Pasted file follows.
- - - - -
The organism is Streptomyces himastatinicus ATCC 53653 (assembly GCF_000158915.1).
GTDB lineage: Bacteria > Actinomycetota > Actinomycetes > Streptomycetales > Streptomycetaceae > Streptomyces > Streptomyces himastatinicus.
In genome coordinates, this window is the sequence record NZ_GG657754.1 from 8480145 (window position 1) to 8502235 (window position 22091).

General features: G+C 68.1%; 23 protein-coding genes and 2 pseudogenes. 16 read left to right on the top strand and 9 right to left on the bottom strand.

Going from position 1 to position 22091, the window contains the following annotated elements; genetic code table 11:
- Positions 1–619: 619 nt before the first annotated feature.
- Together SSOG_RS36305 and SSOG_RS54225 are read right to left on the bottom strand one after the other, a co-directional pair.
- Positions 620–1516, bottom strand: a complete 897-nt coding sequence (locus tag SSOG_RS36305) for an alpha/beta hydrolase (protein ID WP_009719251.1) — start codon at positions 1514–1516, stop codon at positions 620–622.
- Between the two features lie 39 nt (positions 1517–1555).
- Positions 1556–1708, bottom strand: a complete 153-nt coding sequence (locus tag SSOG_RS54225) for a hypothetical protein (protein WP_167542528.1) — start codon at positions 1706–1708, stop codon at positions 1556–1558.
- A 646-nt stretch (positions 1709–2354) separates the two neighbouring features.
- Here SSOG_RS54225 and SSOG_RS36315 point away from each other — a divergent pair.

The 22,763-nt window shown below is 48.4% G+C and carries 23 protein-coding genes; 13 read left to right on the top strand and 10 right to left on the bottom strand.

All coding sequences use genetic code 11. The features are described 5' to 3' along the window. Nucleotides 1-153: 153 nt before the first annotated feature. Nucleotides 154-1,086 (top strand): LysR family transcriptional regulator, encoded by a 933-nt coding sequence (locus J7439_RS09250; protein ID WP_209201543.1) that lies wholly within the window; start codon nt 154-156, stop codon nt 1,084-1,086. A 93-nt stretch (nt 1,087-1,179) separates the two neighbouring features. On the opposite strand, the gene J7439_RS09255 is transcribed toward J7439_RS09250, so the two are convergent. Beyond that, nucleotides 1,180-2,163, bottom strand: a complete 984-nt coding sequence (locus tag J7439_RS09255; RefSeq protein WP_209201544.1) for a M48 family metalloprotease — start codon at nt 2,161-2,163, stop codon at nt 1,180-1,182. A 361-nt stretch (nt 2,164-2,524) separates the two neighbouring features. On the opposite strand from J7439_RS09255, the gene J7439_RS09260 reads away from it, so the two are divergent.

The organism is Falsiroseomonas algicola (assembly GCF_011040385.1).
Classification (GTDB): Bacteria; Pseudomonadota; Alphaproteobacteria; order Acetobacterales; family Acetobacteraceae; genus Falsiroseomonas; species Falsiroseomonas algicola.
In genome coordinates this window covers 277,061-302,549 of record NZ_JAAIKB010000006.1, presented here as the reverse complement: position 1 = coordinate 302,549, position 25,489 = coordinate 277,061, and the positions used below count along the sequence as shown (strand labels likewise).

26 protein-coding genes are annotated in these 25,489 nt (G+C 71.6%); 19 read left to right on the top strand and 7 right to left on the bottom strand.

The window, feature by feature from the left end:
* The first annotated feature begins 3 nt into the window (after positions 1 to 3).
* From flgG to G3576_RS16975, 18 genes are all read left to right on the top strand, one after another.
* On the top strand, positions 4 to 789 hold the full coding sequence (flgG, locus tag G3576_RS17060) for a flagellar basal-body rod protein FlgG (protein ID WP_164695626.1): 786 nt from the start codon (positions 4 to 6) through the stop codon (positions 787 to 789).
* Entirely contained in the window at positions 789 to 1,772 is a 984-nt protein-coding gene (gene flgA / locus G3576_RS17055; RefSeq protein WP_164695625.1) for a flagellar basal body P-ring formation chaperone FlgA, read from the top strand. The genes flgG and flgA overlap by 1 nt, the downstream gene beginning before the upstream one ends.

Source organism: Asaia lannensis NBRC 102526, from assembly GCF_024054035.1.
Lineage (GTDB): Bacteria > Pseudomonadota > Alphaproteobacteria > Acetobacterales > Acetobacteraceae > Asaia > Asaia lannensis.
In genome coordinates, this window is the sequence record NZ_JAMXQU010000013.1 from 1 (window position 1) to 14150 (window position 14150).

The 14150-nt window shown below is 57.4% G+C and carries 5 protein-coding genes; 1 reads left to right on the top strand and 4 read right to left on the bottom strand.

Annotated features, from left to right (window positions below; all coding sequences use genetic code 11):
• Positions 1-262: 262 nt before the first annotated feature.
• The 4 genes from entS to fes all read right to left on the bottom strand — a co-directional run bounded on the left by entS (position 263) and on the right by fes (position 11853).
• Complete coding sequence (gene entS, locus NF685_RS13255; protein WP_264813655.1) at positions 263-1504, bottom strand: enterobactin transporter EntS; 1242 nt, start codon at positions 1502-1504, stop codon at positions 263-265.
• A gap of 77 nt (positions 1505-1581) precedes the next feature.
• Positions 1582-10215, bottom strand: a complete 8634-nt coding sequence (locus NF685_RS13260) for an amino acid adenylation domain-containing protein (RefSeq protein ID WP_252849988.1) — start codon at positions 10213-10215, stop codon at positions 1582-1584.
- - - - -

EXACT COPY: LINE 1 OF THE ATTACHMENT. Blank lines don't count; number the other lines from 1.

The organism is Streptomyces himastatinicus ATCC 53653 (assembly GCF_000158915.1).